Author Topic: black powder cleanup for the 1860 and the 1866  (Read 39413 times)

Offline Cliff Fendley

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Re: black powder cleanup for the 1860 and the 1866
« Reply #40 on: April 04, 2015, 07:22:16 PM »
Been using the off brand window cleaner from Kroger for a couple years now.

Couple squirts down the barrel, brush and a couple clean patches followed by a couple patches with ballistol...Done.
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Offline John William McCandles

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Re: black powder cleanup for the 1860 and the 1866
« Reply #41 on: April 27, 2015, 04:02:17 AM »
I always use hot soapy water and paper towel patches, run wet patches down barrel until they come out clean, then a dry one. Clean action then run a mop with ballistol down the barrel.
Always use a gun vise/ rest and turn the rifle over so the residue runs out and not into the action.
Take it all the way down once a year for a good cleaning of the action.


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Offline griswold

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Re: black powder cleanup for the 1860 and the 1866
« Reply #42 on: June 28, 2015, 08:11:25 PM »
When I shoot my replica Griswold with BP and after returning home, I put a large pan on the stove with water and dish liquid. (doesn't matter I guess but I use Dawn).......get it up to boil, pull the nipples, the lever and dump the cylinder, nipples, barrel and lever into the pan. After 10-15 minutes all the gunk is floating on the sudsy surface and I (using big kitchen tweezers) remove the big parts and lay them on a towel. The lever screws and nipples are fished out with a spoon.The metal is hot and boils the moisture away leaving a clean surface. A little oiling and I'm done with that.
I oil while the metal is still warm and it tends to get soaked up into the steel a tad.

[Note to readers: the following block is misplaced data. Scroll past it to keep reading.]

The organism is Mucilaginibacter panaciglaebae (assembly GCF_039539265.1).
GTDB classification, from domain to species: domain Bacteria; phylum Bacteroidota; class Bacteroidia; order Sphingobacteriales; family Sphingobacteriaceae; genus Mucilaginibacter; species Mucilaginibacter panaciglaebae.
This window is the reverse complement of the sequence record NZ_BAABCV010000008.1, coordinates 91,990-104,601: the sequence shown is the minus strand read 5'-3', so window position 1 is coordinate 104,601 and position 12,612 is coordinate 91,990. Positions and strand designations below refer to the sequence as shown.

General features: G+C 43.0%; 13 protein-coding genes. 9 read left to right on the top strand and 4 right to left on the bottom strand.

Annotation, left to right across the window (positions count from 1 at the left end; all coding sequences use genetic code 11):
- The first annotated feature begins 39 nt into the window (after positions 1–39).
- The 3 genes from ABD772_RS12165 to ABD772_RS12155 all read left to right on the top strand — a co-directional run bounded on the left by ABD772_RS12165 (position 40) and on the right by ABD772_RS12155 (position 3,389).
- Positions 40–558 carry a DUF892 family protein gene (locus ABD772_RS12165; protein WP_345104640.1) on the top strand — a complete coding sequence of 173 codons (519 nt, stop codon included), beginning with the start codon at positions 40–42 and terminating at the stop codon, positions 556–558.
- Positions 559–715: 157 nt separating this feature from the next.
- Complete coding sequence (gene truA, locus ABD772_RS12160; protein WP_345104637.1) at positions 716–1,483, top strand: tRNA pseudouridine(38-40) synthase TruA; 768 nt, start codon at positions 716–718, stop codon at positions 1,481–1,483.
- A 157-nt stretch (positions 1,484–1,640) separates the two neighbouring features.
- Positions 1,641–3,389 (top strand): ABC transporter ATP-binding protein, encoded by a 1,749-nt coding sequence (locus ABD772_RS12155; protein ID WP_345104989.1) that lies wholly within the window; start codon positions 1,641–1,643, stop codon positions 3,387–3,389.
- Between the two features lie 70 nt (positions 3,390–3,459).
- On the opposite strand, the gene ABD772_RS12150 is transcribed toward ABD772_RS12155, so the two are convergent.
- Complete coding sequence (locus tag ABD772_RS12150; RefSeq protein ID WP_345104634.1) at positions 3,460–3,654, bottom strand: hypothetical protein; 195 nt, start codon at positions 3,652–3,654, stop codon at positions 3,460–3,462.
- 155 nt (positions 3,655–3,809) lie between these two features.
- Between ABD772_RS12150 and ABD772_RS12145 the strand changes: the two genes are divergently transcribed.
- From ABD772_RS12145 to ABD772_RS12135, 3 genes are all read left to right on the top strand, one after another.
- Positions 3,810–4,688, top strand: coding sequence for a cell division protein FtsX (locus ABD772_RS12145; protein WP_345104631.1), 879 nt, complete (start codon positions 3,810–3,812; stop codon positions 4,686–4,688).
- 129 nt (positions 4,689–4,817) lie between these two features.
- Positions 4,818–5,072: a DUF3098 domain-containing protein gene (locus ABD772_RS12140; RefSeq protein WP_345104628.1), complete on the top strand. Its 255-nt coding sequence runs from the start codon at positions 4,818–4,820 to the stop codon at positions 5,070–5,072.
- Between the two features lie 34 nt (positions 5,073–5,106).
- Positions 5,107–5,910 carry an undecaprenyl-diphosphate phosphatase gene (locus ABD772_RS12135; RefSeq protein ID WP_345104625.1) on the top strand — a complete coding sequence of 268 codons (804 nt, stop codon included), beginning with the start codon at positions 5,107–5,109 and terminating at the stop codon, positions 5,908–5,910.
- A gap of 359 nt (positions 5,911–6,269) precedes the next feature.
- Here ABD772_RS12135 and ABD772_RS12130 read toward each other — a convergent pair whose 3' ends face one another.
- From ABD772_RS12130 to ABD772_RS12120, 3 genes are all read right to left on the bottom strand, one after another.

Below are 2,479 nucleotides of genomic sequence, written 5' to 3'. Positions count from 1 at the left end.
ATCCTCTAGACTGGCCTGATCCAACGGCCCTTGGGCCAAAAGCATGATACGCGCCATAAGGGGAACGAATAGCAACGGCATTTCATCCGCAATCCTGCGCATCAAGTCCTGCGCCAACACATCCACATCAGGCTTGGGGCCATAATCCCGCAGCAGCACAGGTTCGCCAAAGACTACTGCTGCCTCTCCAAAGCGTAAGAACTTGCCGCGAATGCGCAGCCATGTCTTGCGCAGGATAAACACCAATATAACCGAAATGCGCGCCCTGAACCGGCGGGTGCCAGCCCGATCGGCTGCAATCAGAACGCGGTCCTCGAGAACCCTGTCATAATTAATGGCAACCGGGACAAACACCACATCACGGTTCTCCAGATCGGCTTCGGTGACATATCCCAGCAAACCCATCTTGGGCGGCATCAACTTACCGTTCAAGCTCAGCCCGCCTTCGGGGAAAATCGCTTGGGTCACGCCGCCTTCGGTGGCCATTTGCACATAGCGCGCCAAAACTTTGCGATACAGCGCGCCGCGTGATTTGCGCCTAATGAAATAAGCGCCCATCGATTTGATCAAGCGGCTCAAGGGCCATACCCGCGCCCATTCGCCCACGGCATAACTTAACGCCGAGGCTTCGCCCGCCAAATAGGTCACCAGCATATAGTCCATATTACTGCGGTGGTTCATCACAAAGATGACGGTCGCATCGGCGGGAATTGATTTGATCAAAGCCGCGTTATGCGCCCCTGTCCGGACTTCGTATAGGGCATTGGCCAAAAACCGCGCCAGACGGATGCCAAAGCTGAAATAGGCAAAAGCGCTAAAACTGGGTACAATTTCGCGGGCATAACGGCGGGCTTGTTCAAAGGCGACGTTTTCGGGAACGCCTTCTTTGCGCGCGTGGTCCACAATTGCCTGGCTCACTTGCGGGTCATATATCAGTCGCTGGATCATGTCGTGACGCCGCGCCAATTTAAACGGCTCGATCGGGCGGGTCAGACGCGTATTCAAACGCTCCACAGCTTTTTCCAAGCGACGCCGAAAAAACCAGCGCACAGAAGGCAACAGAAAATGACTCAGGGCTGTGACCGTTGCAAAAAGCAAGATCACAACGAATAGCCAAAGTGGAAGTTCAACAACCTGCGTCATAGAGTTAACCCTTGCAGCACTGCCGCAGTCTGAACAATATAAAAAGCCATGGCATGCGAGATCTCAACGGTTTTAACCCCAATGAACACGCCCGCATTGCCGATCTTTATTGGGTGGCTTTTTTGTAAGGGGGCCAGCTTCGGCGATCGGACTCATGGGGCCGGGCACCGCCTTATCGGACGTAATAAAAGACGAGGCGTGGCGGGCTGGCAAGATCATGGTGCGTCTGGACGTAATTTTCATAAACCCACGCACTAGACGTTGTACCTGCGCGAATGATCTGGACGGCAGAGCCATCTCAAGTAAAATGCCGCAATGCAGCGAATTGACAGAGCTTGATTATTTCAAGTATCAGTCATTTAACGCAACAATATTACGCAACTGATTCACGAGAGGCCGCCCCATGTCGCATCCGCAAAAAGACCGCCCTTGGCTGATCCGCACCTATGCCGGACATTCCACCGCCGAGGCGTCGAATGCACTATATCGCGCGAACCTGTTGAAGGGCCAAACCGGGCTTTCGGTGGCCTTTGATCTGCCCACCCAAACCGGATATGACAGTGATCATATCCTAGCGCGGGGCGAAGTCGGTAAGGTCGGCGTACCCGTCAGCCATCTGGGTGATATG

Wipe excess oil off, wipe the frame down with an oily rag and reassemble.

Been doing this since I bought the thing in 1970. Boiling turns the blue to grey and gives it a certain old look. Not recommended for those who wish to keep the shiny blue new look.
Griswold,
The Griswold was favored by my Great Grand Pa James Henry Story who rode with the 7th Georgia Cavalry.

Offline tommy4toes

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Re: black powder cleanup for the 1860 and the 1866
« Reply #43 on: September 30, 2015, 07:48:27 PM »
Dawn & hot hot hot water.....I use a rubber #2 test tube stopper in the chamber and fill the barrel. Let it sit awhile, then empty it out. One pass with a Bore Snake(more hot soapy), then patch dry and swab with a mop & CLP BreakFree. Cases get de-capped in a milk jug with hot soapy at the range.

The old timey buff shooters swore by urine......

t4t

Offline tommy4toes

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Re: black powder cleanup for the 1860 and the 1866
« Reply #44 on: September 30, 2015, 07:51:03 PM »
and the action gets the same with a toothbrush eventually - I usually do a full teardown & relube after shooting BP.


t4t

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Re: black powder cleanup for the 1860 and the 1866
« Reply #45 on: Today at 01:31:36 AM »

Offline reno

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Re: black powder cleanup for the 1860 and the 1866
« Reply #45 on: October 01, 2015, 08:39:37 AM »
I have used Windex or soap and water for years, on my 60, 66, Sharps, all my rifles and has worked fine. Also I will turn my rifles upside down when cleaning the bore, and have a paper towel under the chamber to catch the gunk when I run the rod down the barrel, that way nothing falls down in the action.

Reno

Offline Bunk Stagnerg

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Re: black powder cleanup for the 1860 and the 1866